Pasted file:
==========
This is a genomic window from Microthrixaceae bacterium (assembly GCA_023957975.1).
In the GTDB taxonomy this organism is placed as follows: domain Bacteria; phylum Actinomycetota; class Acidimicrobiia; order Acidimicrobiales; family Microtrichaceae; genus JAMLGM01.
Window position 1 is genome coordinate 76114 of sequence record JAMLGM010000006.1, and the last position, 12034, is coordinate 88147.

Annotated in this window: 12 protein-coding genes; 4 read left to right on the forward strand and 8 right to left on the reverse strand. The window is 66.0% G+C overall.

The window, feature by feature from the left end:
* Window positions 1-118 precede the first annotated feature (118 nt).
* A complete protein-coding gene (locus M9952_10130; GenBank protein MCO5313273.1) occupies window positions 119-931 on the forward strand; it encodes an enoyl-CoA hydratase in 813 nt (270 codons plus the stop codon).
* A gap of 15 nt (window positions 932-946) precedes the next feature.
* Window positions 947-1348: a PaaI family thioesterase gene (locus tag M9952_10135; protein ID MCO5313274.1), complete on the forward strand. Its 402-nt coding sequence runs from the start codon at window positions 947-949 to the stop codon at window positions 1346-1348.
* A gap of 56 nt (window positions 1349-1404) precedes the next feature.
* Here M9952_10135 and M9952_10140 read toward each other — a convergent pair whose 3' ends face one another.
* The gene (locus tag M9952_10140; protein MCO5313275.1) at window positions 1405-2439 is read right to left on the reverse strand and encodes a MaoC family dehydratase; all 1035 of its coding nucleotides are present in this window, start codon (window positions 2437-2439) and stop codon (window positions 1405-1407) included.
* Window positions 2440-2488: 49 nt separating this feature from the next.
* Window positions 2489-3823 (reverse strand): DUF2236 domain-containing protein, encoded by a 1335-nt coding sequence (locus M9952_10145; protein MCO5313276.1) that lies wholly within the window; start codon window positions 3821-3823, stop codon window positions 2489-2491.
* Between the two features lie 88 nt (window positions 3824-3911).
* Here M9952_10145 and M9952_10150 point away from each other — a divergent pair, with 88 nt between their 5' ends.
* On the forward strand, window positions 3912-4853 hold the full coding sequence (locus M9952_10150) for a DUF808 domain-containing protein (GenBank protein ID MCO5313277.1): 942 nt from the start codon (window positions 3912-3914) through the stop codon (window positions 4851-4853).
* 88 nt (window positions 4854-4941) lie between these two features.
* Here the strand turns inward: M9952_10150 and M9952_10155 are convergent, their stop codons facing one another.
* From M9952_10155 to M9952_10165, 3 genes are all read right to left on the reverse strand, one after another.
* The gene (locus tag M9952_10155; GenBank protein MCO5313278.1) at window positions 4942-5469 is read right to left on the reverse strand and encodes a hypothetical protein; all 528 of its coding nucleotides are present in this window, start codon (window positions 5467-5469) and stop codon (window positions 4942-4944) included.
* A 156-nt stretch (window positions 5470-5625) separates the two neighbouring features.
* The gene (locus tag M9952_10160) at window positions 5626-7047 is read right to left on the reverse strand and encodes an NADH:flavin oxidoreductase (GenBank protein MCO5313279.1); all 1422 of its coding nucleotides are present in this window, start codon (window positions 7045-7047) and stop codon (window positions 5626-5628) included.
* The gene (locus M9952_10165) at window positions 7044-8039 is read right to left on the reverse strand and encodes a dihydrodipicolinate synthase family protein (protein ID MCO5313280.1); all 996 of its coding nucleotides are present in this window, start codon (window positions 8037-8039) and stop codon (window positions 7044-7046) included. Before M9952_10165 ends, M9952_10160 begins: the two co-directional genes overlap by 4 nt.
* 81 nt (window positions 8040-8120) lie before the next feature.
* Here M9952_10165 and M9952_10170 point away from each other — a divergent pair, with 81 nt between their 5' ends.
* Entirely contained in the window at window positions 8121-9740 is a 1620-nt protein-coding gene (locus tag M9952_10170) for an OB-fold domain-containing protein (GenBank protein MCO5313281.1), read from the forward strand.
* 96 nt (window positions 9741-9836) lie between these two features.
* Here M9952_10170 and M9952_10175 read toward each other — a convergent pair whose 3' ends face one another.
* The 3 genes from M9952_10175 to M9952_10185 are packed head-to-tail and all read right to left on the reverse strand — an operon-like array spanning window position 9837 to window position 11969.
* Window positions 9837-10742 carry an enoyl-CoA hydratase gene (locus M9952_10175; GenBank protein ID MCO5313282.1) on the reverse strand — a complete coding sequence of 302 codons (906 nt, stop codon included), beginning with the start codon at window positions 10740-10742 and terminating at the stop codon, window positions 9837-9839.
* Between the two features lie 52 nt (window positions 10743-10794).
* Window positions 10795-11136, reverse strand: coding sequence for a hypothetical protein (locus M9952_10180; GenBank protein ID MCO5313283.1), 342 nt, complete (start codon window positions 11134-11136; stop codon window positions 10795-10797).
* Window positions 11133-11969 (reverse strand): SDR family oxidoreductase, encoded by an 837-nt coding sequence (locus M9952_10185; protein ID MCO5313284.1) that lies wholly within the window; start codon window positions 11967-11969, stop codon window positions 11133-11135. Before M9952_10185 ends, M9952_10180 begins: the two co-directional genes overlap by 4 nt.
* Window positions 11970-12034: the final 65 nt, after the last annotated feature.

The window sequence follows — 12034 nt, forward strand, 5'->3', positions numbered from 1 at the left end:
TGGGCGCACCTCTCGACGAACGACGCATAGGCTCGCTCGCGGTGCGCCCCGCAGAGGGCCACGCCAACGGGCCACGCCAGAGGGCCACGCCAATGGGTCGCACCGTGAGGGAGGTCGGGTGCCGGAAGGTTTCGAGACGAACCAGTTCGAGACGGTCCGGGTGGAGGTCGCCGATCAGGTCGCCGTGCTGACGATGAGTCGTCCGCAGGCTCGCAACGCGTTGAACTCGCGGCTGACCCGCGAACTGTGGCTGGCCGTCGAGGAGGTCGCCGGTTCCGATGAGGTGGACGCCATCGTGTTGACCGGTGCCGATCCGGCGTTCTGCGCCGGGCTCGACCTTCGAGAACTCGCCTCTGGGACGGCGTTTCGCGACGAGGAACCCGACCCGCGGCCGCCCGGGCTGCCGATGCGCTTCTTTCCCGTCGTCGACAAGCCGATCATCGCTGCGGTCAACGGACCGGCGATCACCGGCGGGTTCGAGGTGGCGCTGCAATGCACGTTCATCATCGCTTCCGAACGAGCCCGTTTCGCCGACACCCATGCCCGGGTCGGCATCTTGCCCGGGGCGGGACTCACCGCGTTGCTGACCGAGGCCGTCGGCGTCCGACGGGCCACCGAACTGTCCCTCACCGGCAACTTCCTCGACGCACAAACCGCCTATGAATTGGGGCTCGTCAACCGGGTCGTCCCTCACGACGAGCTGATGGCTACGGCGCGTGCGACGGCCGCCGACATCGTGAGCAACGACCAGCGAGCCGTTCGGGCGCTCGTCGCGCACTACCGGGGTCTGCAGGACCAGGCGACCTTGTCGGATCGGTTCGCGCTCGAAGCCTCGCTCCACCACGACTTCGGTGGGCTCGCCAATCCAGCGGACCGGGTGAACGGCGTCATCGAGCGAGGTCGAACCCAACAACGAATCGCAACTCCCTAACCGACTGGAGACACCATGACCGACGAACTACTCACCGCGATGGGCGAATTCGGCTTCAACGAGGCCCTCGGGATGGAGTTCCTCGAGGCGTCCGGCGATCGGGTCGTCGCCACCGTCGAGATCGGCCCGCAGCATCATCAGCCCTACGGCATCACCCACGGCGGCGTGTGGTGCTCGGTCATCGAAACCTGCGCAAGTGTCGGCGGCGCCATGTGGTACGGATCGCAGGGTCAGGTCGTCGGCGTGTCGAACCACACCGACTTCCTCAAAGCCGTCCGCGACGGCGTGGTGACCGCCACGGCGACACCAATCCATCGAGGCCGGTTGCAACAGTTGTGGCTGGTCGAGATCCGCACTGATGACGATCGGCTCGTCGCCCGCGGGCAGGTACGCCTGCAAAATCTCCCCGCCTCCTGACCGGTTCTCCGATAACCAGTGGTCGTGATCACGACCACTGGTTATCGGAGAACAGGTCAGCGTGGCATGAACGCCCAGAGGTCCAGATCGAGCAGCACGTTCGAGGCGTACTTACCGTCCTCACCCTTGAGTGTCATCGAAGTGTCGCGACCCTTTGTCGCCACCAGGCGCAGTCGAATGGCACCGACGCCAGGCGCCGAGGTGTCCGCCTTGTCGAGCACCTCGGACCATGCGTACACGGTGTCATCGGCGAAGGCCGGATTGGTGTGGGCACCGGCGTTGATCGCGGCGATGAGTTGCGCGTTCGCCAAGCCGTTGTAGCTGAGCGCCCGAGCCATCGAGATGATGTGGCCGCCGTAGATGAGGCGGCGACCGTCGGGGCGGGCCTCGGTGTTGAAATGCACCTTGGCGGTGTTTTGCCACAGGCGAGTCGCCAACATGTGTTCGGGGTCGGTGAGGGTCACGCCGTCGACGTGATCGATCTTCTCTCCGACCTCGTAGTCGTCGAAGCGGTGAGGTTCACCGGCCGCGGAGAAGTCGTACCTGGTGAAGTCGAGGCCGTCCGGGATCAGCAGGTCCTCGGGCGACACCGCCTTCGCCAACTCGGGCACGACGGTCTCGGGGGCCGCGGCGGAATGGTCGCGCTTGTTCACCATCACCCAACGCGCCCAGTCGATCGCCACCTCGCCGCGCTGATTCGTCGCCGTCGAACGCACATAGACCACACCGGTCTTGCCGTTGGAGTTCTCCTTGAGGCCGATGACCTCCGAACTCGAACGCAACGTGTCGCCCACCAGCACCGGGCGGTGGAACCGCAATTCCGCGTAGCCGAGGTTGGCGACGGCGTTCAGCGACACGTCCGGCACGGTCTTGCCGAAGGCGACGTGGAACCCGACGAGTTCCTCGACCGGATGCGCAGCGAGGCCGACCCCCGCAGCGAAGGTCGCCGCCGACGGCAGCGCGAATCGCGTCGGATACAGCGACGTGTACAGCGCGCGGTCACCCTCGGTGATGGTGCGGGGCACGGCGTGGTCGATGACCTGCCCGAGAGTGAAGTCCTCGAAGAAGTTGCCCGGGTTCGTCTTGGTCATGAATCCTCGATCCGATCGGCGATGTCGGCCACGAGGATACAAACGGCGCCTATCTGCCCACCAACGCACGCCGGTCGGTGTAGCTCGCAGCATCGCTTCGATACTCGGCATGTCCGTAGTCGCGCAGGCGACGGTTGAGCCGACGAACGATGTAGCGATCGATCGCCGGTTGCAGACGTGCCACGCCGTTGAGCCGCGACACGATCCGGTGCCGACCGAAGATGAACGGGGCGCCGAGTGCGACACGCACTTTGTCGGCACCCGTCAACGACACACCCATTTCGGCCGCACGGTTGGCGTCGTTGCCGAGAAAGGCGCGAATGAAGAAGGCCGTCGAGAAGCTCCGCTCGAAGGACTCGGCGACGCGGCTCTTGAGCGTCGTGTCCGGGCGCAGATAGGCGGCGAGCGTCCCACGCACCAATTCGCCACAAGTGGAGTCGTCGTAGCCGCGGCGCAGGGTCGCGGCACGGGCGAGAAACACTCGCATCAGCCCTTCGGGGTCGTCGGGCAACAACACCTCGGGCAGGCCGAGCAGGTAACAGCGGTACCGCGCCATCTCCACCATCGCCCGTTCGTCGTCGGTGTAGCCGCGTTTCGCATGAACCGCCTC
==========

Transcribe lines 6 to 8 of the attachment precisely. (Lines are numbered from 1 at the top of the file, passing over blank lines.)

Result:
* Window positions 1-118 precede the first annotated feature (118 nt).
* A complete protein-coding gene (locus M9952_10130; GenBank protein MCO5313273.1) occupies window positions 119-931 on the forward strand; it encodes an enoyl-CoA hydratase in 813 nt (270 codons plus the stop codon).
* A gap of 15 nt (window positions 932-946) precedes the next feature.